Breeding Stone or Mother Stone

Breeding Stone (or Mother Stone)
Villagers believed that breeding stones collected pebbles or fruit or children. There was a vague belief that the stones were alive, could move and had human feelings.
“I remember being taken by a man of the upper labouring class to see a well-known breeding stone. It was larger than a man’s head with a cup-shaped cavity the size of a small orange in which lay a pebble as big as an acorn. I was told that this pebble continually grew larger, and that if it were removed the breeding stone would begin to breed another. It was evident that the man firmly believed what he told me and he got quite angry when I ventured to cast a doubt upon the story” (Isaac Taylor – Essex Review 1895).

Growing stone
Puddingstones exposed in fields by ploughing and erosion or frosts seem to appear from nowhere. This caused a superstition among farmers that the stones grew in their fields and would damage crops and ploughshares or block streams. Many fine examples were destroyed to prevent further growth.

The Growing Stone
Hag Stones

Hag Stones
Puddingstones known as ‘hag stones’ or ‘witch stones’ were carried in pockets or placed on doorsteps as they were believed to ward off evil. A parish record of 1662 shows how a witch was to be prevented from escaping from her grave “that a hag stone be placed on the coffin for her bodie within be bewitched”.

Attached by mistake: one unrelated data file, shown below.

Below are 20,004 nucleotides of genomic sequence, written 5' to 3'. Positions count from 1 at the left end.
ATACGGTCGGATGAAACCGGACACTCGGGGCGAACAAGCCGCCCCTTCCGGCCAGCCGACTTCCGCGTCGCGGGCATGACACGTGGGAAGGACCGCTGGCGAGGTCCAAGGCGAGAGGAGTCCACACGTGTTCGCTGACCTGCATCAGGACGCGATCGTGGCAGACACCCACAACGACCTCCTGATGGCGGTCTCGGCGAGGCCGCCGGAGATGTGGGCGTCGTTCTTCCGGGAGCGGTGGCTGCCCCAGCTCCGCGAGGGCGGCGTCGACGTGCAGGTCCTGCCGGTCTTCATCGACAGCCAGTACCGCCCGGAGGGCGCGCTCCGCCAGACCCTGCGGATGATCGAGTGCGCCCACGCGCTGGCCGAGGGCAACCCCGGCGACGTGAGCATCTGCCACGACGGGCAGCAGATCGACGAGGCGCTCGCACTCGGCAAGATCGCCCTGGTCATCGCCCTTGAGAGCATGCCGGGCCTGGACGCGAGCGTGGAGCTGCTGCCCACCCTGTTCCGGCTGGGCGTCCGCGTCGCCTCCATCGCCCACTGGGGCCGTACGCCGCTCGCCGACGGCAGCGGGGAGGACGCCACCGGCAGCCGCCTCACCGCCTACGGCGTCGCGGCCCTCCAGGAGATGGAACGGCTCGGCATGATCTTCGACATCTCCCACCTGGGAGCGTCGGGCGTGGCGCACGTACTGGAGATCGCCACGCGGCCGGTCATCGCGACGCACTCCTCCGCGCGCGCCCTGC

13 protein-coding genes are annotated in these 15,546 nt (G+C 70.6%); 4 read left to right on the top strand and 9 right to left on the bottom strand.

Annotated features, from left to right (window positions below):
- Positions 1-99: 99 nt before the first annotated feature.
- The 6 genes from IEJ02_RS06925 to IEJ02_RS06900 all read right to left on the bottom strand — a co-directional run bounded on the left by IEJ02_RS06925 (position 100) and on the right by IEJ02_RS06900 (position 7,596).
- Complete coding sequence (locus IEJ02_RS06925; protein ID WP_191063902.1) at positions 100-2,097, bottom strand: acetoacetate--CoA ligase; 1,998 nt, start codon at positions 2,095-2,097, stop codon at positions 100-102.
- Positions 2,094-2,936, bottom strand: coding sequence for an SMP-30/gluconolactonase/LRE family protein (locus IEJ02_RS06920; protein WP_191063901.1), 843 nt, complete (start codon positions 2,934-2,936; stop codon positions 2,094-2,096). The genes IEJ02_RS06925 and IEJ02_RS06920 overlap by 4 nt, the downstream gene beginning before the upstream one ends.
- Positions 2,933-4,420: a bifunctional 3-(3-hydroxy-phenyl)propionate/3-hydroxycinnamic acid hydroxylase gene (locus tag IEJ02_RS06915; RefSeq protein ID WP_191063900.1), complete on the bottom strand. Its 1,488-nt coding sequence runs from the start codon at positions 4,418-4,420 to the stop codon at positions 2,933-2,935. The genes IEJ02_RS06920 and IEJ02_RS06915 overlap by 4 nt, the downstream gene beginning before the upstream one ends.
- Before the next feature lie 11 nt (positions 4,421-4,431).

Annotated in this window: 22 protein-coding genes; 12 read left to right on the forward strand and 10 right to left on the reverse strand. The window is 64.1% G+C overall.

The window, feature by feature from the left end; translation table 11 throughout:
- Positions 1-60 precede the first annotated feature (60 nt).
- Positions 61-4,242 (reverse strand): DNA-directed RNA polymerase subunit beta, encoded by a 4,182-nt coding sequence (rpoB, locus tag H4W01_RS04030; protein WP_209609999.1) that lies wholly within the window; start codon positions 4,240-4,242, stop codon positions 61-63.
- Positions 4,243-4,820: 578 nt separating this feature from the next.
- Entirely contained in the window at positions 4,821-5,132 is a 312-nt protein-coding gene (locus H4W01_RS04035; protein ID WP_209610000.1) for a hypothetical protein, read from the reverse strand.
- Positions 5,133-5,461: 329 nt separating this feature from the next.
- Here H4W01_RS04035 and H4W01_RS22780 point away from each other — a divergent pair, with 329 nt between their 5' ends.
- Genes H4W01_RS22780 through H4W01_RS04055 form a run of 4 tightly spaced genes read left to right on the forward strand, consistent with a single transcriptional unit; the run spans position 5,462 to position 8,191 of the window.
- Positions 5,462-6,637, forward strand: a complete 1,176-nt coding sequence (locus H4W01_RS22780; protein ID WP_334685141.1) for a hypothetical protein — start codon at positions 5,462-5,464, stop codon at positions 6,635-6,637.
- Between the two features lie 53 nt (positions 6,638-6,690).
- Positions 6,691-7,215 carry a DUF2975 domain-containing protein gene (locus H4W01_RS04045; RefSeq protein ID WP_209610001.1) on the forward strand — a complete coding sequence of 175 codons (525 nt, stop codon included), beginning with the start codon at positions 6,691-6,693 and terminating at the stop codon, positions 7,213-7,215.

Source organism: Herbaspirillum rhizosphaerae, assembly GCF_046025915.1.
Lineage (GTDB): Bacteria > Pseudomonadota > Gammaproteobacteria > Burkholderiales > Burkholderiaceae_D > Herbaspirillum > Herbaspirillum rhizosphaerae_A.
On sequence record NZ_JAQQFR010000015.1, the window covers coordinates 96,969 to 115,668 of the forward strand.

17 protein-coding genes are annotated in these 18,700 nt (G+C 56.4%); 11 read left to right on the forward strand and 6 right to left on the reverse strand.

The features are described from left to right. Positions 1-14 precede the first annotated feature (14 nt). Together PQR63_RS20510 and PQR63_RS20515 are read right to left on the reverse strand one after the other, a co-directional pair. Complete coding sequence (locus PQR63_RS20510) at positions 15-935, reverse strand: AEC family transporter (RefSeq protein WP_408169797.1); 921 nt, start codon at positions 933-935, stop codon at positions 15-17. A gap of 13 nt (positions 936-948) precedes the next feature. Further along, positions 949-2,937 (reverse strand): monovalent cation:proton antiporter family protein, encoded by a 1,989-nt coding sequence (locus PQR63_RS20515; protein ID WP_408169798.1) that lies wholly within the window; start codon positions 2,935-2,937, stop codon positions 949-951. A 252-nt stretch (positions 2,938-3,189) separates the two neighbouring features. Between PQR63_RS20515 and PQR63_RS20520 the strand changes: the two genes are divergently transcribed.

Folklore and tradition are remembered on May Day when Standon Morris dance in the dawn round the puddingstone. Morris dancing is now a hobby and social activity but has its roots in the return of Spring, to encourage crop fertility. (The plaque is wrong about glacial origin, see ‘Puddingstone Formation’ page).

The plaque by the Standon Puddingstone

Pagan idols and myths.
Puddingstones are often found built into or near churches as they were objects of pagan worship. In AD 601 Pope Gregory decreed pagan idols and myths should be sanctified by incorporating them into the fabric of the church.

Much of the information on this page is from an article on Hertfordshire Puddingstone by David Curry © St Albans Museum.
EHGC are grateful to the museum for permission to quote from this.